When we were finished, the Admiral left to inspect a school being rebuilt by the Seabees and his security detail left with him. I noticed the reporters were slow getting back into their truck so I stayed back with my guys to keep an eye on them. Almost immediately, I could see there was commotion near their truck. A French female reporter had taken it upon herself to start throwing MREs out to the Iraqis. A gang of rough-looking Iraqis surrounded the truck (our Marines referred to this as “getting punked out”) and started grabbing at anything they could carry off including the reporters’ cameras, briefcases, flak jackets, and helmets.
What had been a peaceful scene was turning into a small riot and I knew it could get worse. I told the Marines in my Humvee to stay where they were, placing my sergeant, Matthew Moore, in charge. Then I yelled over at the reporters to get back in the truck and (to the Seabee driver) to get the engine going. I ran to the truck (a large US Navy deuce and a half) and jumped on the running board (just outside behind the driver). I saw an Iraqi grab the blouse of the French female reporter and slam her down onto the bed of the truck, trying to take her purse and camera. I pulled my Beretta and yelled, “Kuff Kuff Yalla Yalla” – basically, Halt, Halt. Move it!” The Iraqi looked at the pistol and dove over the side of the truck but, as he did that, other Iraqis had come up behind me and they started grabbing the back of my service belt, trying to take my K-Bar knife and ammo belt. As I tried to turn and deal with them I saw that Sergeant Moore had come over to help. He started swinging the butt of his rifle to get the Iraqis to back away and, at that point, they decided it wasn’t worth it (pissing off a Marine with a loaded rifle) and they moved off.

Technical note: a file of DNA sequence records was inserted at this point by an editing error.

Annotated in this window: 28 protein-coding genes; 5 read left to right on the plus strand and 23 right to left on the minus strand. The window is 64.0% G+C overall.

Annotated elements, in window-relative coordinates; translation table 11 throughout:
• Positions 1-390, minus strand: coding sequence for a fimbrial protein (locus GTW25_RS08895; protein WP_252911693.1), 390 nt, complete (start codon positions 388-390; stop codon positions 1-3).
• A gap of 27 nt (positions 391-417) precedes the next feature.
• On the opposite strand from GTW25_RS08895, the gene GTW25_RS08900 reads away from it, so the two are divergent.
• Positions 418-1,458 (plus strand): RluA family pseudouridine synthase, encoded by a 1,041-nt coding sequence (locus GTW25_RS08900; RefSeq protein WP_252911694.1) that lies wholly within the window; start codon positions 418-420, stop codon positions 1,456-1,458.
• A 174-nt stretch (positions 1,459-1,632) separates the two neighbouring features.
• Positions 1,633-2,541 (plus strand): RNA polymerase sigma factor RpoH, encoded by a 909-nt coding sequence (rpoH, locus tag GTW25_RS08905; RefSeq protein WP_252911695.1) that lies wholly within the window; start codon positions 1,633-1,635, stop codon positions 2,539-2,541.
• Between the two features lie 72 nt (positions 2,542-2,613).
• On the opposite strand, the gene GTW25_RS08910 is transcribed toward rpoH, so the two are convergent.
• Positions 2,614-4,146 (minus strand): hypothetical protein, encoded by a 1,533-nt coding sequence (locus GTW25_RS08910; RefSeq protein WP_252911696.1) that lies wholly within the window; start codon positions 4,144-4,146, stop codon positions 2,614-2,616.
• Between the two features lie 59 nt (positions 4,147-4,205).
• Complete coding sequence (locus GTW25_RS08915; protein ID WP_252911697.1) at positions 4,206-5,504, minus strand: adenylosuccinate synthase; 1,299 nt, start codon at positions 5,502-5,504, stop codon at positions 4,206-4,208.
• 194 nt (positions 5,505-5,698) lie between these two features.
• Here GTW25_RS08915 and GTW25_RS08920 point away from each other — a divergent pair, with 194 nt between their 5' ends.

By this time, the Seabee driver had gotten the reporters’ truck fired up and moving so Sergeant Moore and I ran back to our Humvee and we all moved out to catch up with the Admiral Kubic’s convoy. It was only after we were moving that I realized how dangerous the situation could have become. A basically humanitarian activity had almost turned into a combat situation in a matter of seconds. I thanked God for the initiative shown by Sergeant Moore who not only saw that he needed to act, even though it meant ignoring my order to stay with the Humvee, but also had the judgment to use the appropriate level of force – enough to control the situation without causing it to escalate further. In the Marines we talk about the “strategic NCO” because we recognize that the ability of these officers to show judgment under pressure is a key to success in modern warfare. When we got back to the States, I backed up my appreciation for Sergeant Moore with a big Mexican dinner at Camp Lejeune and an award at 4th Combat Engineer Battalion, in Baltimore (where all of our Marines received Combat Action Ribbons).
That first time, I was in Iraq from March to July, 2003 (our unit had arrived in Kuwait in early February). I was mobilized again for my second combat deployment in June of 2004 and left for Iraq in August. My position then was as the I (One) MEF G-3 Engineer liaison officer to Multi-National Corps – Iraq C-7 Engineers (this was the main US Army and allied Coalition HQ in Baghdad). I became the senior US Marine combat engineer in Baghdad, working on the Army staff. I was there from August 2004 until April 2005. When someone asks me what my two deployments were like I say that the first was like WWII. It was a classic, conventional offensive (drive on the enemy capitol to get the bad guy). The second deployment was much more like Vietnam. We were facing a guerilla-type insurgency. The second type of warfare has been much more of a challenge.
CONTINUED - Making Peace in a Combat Zone - Part 2